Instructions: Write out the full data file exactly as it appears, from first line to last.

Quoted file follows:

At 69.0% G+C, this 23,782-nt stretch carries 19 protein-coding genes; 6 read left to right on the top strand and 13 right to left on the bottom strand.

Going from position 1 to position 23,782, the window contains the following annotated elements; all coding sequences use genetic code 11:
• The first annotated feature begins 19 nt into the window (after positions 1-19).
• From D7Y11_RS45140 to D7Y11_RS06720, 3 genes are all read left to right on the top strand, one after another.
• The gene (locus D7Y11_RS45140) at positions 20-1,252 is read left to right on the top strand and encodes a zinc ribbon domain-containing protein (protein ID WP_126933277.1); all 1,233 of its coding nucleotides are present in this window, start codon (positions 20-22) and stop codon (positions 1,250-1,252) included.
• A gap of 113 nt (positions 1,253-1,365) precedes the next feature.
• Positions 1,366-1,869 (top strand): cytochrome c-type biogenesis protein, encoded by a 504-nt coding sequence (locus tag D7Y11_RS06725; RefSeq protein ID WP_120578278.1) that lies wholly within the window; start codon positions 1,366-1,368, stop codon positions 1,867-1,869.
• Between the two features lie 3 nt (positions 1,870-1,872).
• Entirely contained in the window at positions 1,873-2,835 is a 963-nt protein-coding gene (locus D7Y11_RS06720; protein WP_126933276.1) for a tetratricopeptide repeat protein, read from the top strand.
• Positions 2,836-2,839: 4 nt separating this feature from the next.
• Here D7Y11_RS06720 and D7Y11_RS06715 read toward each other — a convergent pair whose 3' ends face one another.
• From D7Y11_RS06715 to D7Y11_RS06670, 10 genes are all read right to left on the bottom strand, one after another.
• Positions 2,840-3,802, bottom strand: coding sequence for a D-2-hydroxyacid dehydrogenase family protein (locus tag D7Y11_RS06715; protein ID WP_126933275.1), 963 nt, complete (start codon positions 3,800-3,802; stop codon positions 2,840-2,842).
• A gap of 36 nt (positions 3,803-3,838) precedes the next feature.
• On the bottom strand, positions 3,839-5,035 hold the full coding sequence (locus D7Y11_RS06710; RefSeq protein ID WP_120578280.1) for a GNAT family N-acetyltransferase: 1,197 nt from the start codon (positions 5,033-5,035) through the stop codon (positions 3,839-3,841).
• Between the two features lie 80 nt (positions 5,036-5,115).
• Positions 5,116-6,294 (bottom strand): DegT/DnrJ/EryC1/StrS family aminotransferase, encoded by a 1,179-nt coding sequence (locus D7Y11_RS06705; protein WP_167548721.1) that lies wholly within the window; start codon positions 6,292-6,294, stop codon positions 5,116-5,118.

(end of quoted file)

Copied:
At 69.0% G+C, this 23,782-nt stretch carries 19 protein-coding genes; 6 read left to right on the top strand and 13 right to left on the bottom strand.

Going from position 1 to position 23,782, the window contains the following annotated elements; all coding sequences use genetic code 11:
• The first annotated feature begins 19 nt into the window (after positions 1-19).
• From D7Y11_RS45140 to D7Y11_RS06720, 3 genes are all read left to right on the top strand, one after another.
• The gene (locus D7Y11_RS45140) at positions 20-1,252 is read left to right on the top strand and encodes a zinc ribbon domain-containing protein (protein ID WP_126933277.1); all 1,233 of its coding nucleotides are present in this window, start codon (positions 20-22) and stop codon (positions 1,250-1,252) included.
• A gap of 113 nt (positions 1,253-1,365) precedes the next feature.
• Positions 1,366-1,869 (top strand): cytochrome c-type biogenesis protein, encoded by a 504-nt coding sequence (locus tag D7Y11_RS06725; RefSeq protein ID WP_120578278.1) that lies wholly within the window; start codon positions 1,366-1,368, stop codon positions 1,867-1,869.
• Between the two features lie 3 nt (positions 1,870-1,872).
• Entirely contained in the window at positions 1,873-2,835 is a 963-nt protein-coding gene (locus D7Y11_RS06720; protein WP_126933276.1) for a tetratricopeptide repeat protein, read from the top strand.
• Positions 2,836-2,839: 4 nt separating this feature from the next.
• Here D7Y11_RS06720 and D7Y11_RS06715 read toward each other — a convergent pair whose 3' ends face one another.
• From D7Y11_RS06715 to D7Y11_RS06670, 10 genes are all read right to left on the bottom strand, one after another.
• Positions 2,840-3,802, bottom strand: coding sequence for a D-2-hydroxyacid dehydrogenase family protein (locus tag D7Y11_RS06715; protein ID WP_126933275.1), 963 nt, complete (start codon positions 3,800-3,802; stop codon positions 2,840-2,842).
• A gap of 36 nt (positions 3,803-3,838) precedes the next feature.
• On the bottom strand, positions 3,839-5,035 hold the full coding sequence (locus D7Y11_RS06710; RefSeq protein ID WP_120578280.1) for a GNAT family N-acetyltransferase: 1,197 nt from the start codon (positions 5,033-5,035) through the stop codon (positions 3,839-3,841).
• Between the two features lie 80 nt (positions 5,036-5,115).
• Positions 5,116-6,294 (bottom strand): DegT/DnrJ/EryC1/StrS family aminotransferase, encoded by a 1,179-nt coding sequence (locus D7Y11_RS06705; protein WP_167548721.1) that lies wholly within the window; start codon positions 6,292-6,294, stop codon positions 5,116-5,118.